The 17-foot-tall, wooden, sloping platform was designed to serve a dual purpose. First, observers on top of the 6000 square-foot Mantaray could walk up to an elevated view of Lower Manhattan. Underneath, the designers also plan to use the 3,000 square-foot space as a covered seating area for skyline-gazing events and outdoor movie screenings.
In an interview with Archpaper, BIG’s Bjarke Ingels explains that the Mantaray was inspired to create organic slopes “shaped by concerns for accessibility, safety, shelter, structure—like a manmade reef evolved to accommodate human life.”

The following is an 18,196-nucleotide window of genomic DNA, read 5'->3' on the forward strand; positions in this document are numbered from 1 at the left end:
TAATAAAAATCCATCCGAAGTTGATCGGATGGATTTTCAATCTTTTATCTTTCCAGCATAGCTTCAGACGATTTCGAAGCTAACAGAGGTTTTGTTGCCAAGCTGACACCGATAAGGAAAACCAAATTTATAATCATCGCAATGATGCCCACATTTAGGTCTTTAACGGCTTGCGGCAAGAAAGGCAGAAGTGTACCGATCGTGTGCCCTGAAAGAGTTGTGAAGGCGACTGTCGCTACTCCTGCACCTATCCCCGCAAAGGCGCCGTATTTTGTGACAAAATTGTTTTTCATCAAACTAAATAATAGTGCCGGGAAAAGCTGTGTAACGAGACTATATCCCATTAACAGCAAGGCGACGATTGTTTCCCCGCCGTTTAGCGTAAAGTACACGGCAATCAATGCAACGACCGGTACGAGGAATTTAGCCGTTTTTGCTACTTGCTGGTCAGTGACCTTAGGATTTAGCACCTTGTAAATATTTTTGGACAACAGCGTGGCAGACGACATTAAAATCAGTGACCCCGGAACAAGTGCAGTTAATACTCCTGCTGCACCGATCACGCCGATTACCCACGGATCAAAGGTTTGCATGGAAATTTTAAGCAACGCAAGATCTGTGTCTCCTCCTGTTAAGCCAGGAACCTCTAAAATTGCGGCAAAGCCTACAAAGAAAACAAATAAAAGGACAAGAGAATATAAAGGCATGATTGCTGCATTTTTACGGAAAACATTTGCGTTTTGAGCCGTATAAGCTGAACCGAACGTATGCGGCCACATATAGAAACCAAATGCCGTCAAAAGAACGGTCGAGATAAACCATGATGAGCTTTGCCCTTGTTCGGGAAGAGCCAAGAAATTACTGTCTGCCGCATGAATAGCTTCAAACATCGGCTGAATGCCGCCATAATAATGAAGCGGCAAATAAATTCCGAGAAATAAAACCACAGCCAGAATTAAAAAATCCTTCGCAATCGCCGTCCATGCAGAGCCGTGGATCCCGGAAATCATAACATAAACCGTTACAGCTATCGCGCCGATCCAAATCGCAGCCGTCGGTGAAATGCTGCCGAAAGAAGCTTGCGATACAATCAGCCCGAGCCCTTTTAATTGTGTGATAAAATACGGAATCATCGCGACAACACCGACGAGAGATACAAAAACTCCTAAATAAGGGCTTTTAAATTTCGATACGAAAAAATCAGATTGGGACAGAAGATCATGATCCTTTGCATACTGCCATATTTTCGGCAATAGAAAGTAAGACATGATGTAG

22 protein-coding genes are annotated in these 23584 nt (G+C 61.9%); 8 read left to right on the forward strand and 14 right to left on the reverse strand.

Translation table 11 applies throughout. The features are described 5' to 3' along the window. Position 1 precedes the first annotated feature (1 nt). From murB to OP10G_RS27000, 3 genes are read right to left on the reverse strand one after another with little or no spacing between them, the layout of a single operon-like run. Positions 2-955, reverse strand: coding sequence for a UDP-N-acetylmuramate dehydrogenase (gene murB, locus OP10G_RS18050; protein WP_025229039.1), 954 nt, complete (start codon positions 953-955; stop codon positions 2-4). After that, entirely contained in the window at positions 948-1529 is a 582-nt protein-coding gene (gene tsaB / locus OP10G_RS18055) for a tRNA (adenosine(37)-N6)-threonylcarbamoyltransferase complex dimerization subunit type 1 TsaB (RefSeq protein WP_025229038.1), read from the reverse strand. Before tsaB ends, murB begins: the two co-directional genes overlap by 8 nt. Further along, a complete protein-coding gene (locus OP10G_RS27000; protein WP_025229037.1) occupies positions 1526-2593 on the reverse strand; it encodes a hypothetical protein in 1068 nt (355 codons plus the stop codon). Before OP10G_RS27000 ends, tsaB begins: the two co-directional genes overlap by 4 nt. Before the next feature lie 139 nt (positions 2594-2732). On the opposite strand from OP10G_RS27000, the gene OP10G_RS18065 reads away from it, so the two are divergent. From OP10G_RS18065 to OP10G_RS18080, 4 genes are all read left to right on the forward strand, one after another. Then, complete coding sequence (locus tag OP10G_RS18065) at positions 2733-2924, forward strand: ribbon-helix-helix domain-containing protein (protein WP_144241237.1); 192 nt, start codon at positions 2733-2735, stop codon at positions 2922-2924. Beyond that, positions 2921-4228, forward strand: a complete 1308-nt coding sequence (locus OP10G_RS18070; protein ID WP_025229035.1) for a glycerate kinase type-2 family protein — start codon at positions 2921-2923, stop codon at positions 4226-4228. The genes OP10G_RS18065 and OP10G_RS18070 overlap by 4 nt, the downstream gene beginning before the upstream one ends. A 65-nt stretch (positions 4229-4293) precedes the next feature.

The dynamic platform is such a notable piece of the project that it needs its own $5 million to $7 million budget, and is still seeking funding. If financing can’t be found, the architects say they will install a series of shaded structures in its place. The rest of the park, plotted out by landscape architect Michael Van Valkenburgh Associates, is already fully funded. Construction is expected to begin in early 2014 and is slated to be complete by mid-2015.